“Mom!” Claire pulled on her mother’s arm as they approached the church. “A girl who just went in is wearing my yellow dress!”
“Is she?” Mom said. “I suppose her mother got it from the exchange table at the Relief Society activity last week.”
“You took my yellow dress to the clothing exchange? I still wear that dress! It’s my favorite!” She pointed to the two butterfly-shaped barrettes in her hair. “I even bought these just to go with that dress!”
“I’m sorry, honey. I haven’t seen you wear that dress in a long time, so I thought you had outgrown it. I’ll be sure to check with you next time before I take any more of your things.”
“But what about this time?” Claire asked. “Tell that girl I want my dress back.”
Mom frowned. “Isn’t she part of that new family? I don’t think they have much money for clothes right now. Let’s think about this.”
Claire was angry as she sat in the chapel. “Why can’t we just get the dress back?” she wondered. “It’s my dress.”
During the sacrament Claire started thinking about Jesus. She had promised to always remember Him. “What would Jesus do?” she asked herself. “I don’t remember Him saying anything about clothes in the scriptures.”
When Sister Baxter got up to talk, she read a scripture that mentioned lilies. Then Claire heard the word clothe. Surprised, she looked up the verse. It read: “Wherefore, if God so clothe the grass of the field, which to day is, and to morrow is cast into the oven, shall he not much more clothe you, O ye of little faith?”1 Claire leaned back on the bench to think. “So there is something about clothing in the scriptures. Maybe Heavenly Father knew that the new girl needed a dress. Mom said her family didn’t have a lot of money. But why my dress? And why my yellow one?”
Claire was still upset when she went to Primary opening exercises. And to make matters worse, the girl in her yellow dress sat right in front of her. Claire tried not to look.
During sharing time, Brother Mason’s class taught about Jesus’s Crucifixion. As she listened, Claire felt terrible about the way Jesus had been treated. Then Mark told a story that really made her sit up and take notice.
“Jesus had a special coat with no seams,” Mark explained. “The soldiers didn’t want to tear it up to share it, so they cast lots to decide who would get the coat.”2
“So Jesus did have some nice clothes,” Claire thought. “He knows how it feels to have somebody take our clothes.” She listened carefully to see what Jesus would do.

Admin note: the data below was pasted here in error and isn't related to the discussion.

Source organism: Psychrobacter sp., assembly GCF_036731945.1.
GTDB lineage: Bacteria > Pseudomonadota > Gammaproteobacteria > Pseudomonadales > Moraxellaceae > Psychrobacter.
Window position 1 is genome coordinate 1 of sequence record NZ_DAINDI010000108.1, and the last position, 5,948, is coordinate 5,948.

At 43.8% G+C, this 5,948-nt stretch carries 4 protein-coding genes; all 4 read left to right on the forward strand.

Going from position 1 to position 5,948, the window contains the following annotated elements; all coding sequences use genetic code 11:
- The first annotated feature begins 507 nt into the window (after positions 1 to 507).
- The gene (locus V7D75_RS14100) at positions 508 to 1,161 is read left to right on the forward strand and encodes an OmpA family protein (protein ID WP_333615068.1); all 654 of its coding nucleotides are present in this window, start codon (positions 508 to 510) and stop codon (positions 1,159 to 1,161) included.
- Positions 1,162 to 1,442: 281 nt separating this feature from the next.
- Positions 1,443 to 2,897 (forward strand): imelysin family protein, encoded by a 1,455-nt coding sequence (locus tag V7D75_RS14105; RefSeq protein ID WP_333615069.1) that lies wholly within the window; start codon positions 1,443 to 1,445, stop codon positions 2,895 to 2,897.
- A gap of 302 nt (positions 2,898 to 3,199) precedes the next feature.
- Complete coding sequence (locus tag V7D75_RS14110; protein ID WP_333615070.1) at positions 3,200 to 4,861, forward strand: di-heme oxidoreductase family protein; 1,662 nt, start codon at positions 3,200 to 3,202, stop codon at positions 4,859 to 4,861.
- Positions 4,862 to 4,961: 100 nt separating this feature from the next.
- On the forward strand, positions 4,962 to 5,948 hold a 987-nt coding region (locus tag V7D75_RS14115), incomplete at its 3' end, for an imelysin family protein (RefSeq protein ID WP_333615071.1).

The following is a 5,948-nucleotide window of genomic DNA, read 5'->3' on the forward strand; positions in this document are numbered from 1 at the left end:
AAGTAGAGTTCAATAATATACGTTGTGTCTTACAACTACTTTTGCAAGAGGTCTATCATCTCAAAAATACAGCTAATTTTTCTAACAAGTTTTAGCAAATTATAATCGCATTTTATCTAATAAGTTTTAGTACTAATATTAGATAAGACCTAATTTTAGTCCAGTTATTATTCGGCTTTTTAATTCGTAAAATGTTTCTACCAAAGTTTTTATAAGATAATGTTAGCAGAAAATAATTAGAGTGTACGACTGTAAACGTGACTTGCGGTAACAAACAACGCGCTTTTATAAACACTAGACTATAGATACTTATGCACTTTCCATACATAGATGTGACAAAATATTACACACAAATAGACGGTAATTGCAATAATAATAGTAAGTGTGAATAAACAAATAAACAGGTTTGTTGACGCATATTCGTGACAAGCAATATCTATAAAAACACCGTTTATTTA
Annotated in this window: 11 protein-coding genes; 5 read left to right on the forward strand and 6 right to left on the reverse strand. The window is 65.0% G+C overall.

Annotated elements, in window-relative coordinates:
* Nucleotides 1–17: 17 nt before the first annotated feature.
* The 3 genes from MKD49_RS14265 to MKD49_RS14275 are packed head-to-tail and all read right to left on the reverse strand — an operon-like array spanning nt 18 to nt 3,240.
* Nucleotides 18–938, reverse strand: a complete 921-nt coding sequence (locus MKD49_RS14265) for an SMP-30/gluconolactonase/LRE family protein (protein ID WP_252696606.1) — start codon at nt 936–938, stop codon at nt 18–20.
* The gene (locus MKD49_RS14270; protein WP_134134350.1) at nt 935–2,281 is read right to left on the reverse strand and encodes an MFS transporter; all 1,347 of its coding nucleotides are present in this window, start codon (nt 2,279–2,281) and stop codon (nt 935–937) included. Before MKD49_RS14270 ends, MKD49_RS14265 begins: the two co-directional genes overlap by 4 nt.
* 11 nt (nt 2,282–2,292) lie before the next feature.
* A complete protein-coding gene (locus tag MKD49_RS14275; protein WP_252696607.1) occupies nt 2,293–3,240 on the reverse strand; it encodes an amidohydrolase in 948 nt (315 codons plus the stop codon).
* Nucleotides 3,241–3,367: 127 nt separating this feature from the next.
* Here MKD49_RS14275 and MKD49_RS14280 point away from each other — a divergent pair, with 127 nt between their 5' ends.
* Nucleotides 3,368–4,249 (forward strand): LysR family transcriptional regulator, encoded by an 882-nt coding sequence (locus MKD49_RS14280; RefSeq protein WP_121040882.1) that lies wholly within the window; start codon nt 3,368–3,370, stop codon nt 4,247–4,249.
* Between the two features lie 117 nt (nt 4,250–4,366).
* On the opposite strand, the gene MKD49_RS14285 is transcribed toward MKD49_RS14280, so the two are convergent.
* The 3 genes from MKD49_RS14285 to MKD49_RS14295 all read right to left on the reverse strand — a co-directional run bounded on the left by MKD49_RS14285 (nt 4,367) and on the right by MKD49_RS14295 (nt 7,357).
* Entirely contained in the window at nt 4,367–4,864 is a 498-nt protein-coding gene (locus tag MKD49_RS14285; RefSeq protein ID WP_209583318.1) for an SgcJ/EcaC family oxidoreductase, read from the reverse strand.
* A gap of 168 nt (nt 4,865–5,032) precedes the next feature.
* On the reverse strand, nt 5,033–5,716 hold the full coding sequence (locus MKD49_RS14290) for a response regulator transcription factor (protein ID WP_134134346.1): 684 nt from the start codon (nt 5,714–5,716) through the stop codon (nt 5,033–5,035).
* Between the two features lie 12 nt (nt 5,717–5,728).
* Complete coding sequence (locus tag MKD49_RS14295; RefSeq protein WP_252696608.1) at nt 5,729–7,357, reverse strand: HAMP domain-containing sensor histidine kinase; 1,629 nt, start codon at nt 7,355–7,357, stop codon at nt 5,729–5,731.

“In spite of how the soldiers had treated him, Jesus prayed for them,” Brother Mason said. “He prayed, ‘Father, forgive them; for they know not what they do.’”3
“Forgive them?” Claire looked at the girl in the yellow dress. “Does that mean I have to forgive Mom for giving away my dress without asking?” But Claire didn’t feel like forgiving. “If I forgive her, I’ll never get my dress back.” Claire looked at the picture of Jesus. “But I want to do what Jesus would do.” She felt torn and realized that she needed help. She bowed her head and offered a silent prayer. “Please take the bad feeling out of my heart and help me to forgive,” she prayed. She looked at the girl with the yellow dress. “You didn’t know you were taking my favorite dress,” she thought. “I’m not angry at you.” She thought of Mom. “And you didn’t even know I still wanted it. There’s really nothing to forgive.”
Claire was surprised that deep down inside she meant every word. She went to class with a lighter heart. When the new girl was introduced as Megan, Claire invited Megan to sit by her. As the lesson began, she was surprised to hear yet another scripture about clothing. “‘Him that taketh away thy cloke forbid not to take thy coat also.’4 What does that mean to us?” Sister Rawlins asked.
“It means there’s something more I need to do,” Claire thought. “But what? I don’t have a coat to go with the dress, do I?” She pondered the question, and by the end of class she had an answer. After the closing prayer, she turned to Megan. “I love your dress,” she said.
Megan smiled. “Thanks. Yellow is my favorite color.”
“Mine too. And I have something that would go perfectly with that dress.” She pulled the two butterfly barrettes out of her hair. “Here,” she said, holding them out. “I want you to have these.”
Megan gasped and carefully took them out of Claire’s hand. “Thank you,” she said, clipping them into her hair. “You are so nice. I’m glad we moved here. Can I give you something in exchange?” She held out a woven bracelet. “I made it myself,” she said. “It’s a friendship bracelet.” Claire beamed. She was still smiling when she got into the car to go home.
“Well,” Mom said, “should we discuss the problem with the yellow dress now?”
“There’s nothing to talk about,” Claire said. “It’s been exchanged.”
Claire paused a moment, searching for the right words. “Well, when I was finally able to give it away, I got a happy heart in exchange.”
Mom nodded. “I’m so proud of you,” she said.
“And I got something else too.”
Claire glanced down at the yellow bracelet around her wrist. “A new friend.”